Terrific Tofu! Soy Strikes Again

Medically Reviewed by Jacqueline Brooks, MBBCH, MRCPsych
From the WebMD Archives

April 4, 2001 -- You've probably heard that adding soy protein to your diet can help lower your cholesterol. Well, tofu lovers, here's more good news: According to new animal research, isoflavones -- the active ingredient in soy products -- also may stave off Alzheimer's disease in postmenopausal women.

"This definitely says good things about eating soy," study author Helen Kim, PhD, tells WebMD. "Our data suggest that soy isoflavones in the diet may have protective actions against certain [brain changes] that are associated with Alzheimer's disease." Kim is a research associate professor in the department of pharmacology and toxicology at the University of Alabama at Birmingham.

In the three-year experiment, groups of female monkeys were fed a diet of only specially prepared food containing soy with isoflavones, soy with the isoflavones taken out, or the isoflavone-free soy plus the widely prescribed estrogen replacement drug Premarin. All 45 monkeys had had their ovaries removed -- an operation that mimics human menopause because it causes estrogen levels to drop significantly.

The researchers then examined the monkeys' brains, looking specifically for modifications to a protein called tau. Two notorious protein markers, commonly called "tangles and plaques," are found in the brains of all Alzheimer's victims. The amyloid "plaques" are sticky deposits of beta-amyloid protein, and the neurofibrillary "tangles" are made up of this modified tau protein.

The monkeys fed the soy isoflavone diet had significantly fewer changes to their tau protein than did monkeys fed the other two diets, Kim tells WebMD. What was really surprising, she says, is that Premarin did not offer a similar benefit.

"Estrogen replacement after menopause is protective against Alzheimer's," Kim says, "and we know from lots of laboratory experiments that estrogen is neuroprotective -- it protects [brain cells]. So there was good reason to believe that the brains of the monkeys on Premarin would be protected."

But Kim further explains that while the compounds found in soy have antioxidant properties, the same is not true of estrogen, and this may be the reason that estrogen replacement didn't seem to work.

"It's curious that they didn't find an effect of Premarin," says Pauline M. Maki, PhD, who reviewed the research for WebMD. "But Premarin has been associated with beta-amyloid ... rather than the tau protein," which is what Kim's team was looking at. Maki is an investigator in the Laboratory of Personality and Cognition at the National Institute on Aging in Baltimore.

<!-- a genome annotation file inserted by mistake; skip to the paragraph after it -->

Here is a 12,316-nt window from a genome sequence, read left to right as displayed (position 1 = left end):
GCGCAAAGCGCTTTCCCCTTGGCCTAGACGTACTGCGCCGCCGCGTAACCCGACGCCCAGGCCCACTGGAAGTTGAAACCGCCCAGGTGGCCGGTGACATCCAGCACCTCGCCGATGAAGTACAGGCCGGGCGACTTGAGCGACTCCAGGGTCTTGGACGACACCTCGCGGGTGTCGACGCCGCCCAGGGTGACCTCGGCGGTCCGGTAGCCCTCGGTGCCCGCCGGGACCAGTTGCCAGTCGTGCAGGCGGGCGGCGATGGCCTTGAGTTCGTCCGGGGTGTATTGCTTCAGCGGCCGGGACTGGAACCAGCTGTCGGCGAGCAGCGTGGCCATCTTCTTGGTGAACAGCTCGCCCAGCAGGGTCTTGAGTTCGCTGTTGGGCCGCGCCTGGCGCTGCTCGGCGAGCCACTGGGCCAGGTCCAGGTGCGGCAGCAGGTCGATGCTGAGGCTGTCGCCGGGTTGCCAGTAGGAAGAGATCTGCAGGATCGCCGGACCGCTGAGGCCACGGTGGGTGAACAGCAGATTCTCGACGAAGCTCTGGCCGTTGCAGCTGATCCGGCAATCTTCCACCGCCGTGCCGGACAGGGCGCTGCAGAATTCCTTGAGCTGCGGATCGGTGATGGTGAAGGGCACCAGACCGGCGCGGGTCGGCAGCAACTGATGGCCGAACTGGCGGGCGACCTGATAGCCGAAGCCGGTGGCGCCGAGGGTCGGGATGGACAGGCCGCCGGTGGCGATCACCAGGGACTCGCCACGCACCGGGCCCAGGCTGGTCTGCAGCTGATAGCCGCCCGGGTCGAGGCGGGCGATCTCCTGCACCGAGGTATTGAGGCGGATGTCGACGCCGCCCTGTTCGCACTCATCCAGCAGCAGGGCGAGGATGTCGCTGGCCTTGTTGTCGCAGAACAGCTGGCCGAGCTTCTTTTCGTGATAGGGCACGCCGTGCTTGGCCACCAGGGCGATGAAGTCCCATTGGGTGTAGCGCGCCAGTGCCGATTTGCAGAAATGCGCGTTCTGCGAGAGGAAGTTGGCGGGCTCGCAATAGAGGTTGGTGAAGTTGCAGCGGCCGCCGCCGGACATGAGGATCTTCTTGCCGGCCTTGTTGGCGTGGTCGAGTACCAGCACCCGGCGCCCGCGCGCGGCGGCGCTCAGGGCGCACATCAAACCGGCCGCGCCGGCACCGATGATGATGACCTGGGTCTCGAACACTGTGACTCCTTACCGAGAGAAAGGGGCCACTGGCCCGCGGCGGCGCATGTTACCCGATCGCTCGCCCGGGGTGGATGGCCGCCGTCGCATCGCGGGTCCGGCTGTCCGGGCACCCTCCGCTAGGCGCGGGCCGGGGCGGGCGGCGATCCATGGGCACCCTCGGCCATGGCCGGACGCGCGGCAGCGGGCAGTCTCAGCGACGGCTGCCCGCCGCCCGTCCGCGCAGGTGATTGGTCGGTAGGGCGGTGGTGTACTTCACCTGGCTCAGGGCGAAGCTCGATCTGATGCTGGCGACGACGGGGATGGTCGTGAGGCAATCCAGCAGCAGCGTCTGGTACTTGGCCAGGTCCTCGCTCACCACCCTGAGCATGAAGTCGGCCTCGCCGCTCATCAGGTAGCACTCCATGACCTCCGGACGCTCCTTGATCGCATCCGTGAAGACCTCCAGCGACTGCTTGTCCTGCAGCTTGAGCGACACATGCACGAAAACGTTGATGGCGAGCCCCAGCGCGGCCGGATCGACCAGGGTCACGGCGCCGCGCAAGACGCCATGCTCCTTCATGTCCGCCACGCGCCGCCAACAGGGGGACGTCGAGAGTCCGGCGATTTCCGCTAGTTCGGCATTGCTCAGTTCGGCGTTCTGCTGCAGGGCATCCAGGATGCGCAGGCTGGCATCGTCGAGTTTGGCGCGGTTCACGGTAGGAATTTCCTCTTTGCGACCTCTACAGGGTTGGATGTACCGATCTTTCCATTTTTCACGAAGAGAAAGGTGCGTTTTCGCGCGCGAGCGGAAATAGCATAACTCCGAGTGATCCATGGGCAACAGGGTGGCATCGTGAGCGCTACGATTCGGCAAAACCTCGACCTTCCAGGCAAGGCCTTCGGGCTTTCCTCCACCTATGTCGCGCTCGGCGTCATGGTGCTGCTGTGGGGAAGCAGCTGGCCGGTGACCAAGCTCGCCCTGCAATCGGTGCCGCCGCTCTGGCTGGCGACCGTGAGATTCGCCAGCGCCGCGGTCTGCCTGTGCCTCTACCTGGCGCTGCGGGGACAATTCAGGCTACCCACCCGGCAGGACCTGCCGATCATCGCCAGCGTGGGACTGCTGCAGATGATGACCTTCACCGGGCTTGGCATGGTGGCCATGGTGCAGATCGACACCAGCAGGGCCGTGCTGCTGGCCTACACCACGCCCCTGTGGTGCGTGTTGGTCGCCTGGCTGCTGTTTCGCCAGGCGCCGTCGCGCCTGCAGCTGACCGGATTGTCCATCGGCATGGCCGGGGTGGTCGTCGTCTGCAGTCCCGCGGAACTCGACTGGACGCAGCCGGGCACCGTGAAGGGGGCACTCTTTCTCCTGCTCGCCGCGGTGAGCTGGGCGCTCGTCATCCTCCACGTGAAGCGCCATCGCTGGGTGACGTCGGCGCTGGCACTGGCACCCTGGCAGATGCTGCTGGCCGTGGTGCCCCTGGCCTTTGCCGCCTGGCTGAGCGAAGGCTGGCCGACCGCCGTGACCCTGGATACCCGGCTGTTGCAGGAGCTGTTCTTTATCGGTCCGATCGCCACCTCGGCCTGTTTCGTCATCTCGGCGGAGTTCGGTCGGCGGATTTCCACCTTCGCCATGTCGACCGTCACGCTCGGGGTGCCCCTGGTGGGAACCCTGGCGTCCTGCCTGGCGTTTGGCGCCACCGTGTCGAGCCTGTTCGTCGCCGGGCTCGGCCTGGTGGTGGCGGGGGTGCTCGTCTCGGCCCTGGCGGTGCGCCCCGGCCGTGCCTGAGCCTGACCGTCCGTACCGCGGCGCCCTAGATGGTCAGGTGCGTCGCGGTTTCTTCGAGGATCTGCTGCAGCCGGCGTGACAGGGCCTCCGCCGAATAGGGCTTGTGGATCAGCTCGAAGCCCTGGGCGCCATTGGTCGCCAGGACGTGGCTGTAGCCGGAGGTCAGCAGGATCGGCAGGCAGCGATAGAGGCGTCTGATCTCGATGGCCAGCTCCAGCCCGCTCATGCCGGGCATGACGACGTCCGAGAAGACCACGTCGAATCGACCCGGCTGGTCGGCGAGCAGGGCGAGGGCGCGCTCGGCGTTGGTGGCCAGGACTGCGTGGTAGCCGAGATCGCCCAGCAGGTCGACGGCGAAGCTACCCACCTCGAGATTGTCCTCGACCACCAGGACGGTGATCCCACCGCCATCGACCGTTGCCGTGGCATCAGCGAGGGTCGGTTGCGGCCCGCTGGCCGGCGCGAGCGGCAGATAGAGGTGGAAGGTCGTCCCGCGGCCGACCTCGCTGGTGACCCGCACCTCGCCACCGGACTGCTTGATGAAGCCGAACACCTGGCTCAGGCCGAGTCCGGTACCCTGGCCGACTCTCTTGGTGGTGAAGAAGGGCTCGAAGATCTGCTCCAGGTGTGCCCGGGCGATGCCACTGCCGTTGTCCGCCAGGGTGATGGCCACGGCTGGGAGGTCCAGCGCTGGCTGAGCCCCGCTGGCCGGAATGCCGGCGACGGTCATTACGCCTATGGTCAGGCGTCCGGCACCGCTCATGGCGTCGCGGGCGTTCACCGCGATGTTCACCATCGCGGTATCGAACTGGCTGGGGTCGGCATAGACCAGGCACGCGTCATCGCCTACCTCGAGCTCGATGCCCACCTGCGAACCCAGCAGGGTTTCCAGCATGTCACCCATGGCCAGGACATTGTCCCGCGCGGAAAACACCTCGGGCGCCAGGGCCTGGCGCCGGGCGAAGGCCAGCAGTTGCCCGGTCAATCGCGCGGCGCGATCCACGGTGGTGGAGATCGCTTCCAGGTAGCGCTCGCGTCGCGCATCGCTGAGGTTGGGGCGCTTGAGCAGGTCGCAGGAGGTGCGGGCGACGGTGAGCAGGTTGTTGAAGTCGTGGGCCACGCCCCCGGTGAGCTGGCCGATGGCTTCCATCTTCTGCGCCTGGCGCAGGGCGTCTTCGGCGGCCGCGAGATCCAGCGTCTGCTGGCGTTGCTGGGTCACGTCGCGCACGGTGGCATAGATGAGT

That could explain it, says Hauxi Xu, PhD, "but this is very preliminary and definitely requires more careful study before you can conclude anything." Xu, an assistant professor at the Fisher Center for Alzheimer's Research at Rockefeller University in New York, was not involved in the study.

The mechanisms may be mysterious, but the end results are clear, Kim says. Eating soy isoflavones meant fewer tau changes in these monkeys. Now the real question is whether that reduction translates to less dementia in human beings.

"The link between soy consumption and improved [thought] function has not been made," Maki says. "That's not to say that it doesn't exist, it just hasn't been done yet."

Kim agrees. "We cannot make any simple statement about the relation between reduction in tau [changes] and future ... impairment" in thinking or cognition, Kim says. Experts do know, however, that rats that have had their ovaries removed "don't learn as well and don't remember as well. And giving them either pure estrogen or soy isoflavones prevents these deficits," she says.

While the jury may be out on the long-term benefits of soy on cognitive, or thinking, skills, the experts agree that you really can't go wrong adding soy to your diet. "Soy protein in and of itself is good for you," Kim says.

No longer a health food store exclusive, soy is now available at your local supermarket, and there's a formulation to please every taste. Options include crunchy soy nuts, flavored and unflavored soy milk to drink on its own or over cereal, soy-based meat substitutes, and even tofu-based frozen treats.

"You can do a lot by simply buying a block of tofu," Kim says. "You can substitute it for the ricotta in lasagna, for some of the cream cheese in cheesecake, and the really soft kind can be blended with fruit into delicious smoothies," she says. Dietary guidelines currently suggest that adults eat 20-25 g of soy protein daily.

Kim's preliminary findings appeared in the journal Biofactors.The current study is ongoing, with 36 of the monkeys still under investigation. "We haven't looked at [soy's effect on] beta-amyloid yet, but that's definitely something we're going to do," she says.